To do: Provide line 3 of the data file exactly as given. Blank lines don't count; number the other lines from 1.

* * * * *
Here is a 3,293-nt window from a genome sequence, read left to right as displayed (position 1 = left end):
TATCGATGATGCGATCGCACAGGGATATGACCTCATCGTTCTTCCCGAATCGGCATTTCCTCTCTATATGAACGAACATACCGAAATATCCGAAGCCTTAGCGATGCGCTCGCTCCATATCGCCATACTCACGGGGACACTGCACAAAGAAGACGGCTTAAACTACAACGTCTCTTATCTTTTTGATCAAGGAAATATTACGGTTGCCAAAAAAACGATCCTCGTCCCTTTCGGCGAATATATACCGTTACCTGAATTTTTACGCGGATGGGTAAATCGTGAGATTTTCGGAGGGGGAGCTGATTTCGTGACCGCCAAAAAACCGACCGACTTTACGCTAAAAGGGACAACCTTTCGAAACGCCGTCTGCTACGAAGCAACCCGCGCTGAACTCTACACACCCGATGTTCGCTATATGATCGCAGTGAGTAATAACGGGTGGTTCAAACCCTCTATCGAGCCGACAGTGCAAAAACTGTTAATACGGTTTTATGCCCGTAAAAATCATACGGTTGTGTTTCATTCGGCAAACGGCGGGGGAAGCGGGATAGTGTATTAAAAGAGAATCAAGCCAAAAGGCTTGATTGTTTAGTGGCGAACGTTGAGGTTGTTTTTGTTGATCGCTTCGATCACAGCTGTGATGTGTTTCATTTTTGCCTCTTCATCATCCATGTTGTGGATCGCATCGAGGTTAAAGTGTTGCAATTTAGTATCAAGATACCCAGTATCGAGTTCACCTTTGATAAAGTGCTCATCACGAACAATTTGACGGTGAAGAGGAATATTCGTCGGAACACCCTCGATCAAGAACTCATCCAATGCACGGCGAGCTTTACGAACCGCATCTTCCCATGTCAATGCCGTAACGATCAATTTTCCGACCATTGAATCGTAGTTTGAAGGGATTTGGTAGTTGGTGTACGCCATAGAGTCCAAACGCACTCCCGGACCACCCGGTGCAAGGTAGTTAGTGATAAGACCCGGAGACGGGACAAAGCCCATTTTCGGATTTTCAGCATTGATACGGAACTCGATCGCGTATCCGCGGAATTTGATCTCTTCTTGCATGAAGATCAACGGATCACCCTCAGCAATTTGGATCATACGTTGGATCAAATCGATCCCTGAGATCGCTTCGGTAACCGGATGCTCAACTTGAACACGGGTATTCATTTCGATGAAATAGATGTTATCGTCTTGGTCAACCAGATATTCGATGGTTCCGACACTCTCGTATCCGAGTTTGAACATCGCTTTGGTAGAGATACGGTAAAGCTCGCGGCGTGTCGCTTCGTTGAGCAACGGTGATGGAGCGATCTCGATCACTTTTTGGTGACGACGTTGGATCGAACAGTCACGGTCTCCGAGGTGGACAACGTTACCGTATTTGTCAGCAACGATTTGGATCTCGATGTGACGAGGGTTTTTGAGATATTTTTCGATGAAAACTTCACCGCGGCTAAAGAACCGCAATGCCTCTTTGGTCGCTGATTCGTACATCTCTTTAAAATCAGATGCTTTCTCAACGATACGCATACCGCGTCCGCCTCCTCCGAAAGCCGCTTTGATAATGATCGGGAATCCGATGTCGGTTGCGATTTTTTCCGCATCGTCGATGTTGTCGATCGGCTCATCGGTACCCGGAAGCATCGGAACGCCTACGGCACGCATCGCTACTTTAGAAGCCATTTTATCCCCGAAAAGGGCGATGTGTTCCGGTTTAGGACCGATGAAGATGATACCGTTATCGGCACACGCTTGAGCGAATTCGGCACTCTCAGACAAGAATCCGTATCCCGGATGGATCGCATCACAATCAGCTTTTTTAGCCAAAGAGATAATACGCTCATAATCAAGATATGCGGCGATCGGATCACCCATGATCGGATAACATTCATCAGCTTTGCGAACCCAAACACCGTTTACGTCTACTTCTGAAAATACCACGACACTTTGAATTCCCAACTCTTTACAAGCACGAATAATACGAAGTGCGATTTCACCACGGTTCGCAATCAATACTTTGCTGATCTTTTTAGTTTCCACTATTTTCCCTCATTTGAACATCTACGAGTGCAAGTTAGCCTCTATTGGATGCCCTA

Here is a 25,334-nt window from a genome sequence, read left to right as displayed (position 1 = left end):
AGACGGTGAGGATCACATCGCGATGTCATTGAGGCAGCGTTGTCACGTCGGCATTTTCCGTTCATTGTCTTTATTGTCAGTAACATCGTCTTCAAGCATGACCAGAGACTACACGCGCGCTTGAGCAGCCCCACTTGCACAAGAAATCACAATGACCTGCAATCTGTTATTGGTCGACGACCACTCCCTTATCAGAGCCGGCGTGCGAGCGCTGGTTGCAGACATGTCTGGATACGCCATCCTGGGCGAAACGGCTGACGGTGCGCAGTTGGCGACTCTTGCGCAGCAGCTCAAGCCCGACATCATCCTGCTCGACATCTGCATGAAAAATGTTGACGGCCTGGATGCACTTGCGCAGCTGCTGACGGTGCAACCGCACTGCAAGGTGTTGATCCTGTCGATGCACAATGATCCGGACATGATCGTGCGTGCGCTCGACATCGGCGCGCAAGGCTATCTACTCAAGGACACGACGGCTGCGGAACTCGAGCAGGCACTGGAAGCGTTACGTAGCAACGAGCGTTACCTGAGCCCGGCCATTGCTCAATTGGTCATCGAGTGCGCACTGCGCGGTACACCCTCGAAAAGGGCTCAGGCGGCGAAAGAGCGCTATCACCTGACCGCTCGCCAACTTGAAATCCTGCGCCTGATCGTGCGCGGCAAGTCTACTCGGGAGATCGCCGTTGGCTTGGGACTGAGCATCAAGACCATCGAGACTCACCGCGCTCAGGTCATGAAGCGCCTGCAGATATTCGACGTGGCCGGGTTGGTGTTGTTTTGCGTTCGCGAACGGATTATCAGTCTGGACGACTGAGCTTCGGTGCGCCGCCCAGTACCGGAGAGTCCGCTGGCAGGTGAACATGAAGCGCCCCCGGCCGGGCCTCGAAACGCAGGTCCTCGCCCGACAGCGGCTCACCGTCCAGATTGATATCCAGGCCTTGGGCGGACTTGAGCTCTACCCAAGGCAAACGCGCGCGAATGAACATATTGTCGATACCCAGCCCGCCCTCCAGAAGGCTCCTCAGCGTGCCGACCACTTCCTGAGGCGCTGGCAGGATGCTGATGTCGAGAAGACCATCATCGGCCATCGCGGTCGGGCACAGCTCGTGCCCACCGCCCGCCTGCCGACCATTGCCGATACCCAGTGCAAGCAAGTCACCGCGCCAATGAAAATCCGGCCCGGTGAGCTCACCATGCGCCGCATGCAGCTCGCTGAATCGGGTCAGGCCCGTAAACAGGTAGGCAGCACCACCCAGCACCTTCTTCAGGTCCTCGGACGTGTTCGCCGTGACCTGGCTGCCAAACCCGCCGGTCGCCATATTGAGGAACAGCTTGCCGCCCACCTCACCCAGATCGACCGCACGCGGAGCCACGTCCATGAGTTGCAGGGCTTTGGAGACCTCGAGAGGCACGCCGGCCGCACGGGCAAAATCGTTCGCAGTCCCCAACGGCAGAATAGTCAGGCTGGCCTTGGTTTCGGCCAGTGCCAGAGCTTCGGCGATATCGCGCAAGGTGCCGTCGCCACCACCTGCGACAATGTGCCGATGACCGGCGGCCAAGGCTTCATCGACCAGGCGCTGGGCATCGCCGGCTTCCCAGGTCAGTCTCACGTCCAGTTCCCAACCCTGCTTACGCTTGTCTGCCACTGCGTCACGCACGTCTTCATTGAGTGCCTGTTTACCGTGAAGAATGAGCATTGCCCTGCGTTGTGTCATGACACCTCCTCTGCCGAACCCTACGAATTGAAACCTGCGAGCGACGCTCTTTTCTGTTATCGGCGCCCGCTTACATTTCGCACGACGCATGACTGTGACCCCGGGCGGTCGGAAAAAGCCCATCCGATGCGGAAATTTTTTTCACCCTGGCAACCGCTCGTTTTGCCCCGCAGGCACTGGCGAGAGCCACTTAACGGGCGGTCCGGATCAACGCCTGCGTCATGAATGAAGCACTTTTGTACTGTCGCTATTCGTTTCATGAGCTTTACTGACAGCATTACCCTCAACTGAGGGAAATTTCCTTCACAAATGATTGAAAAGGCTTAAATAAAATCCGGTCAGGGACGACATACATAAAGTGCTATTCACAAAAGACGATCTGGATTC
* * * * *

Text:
Here is a 25,334-nt window from a genome sequence, read left to right as displayed (position 1 = left end):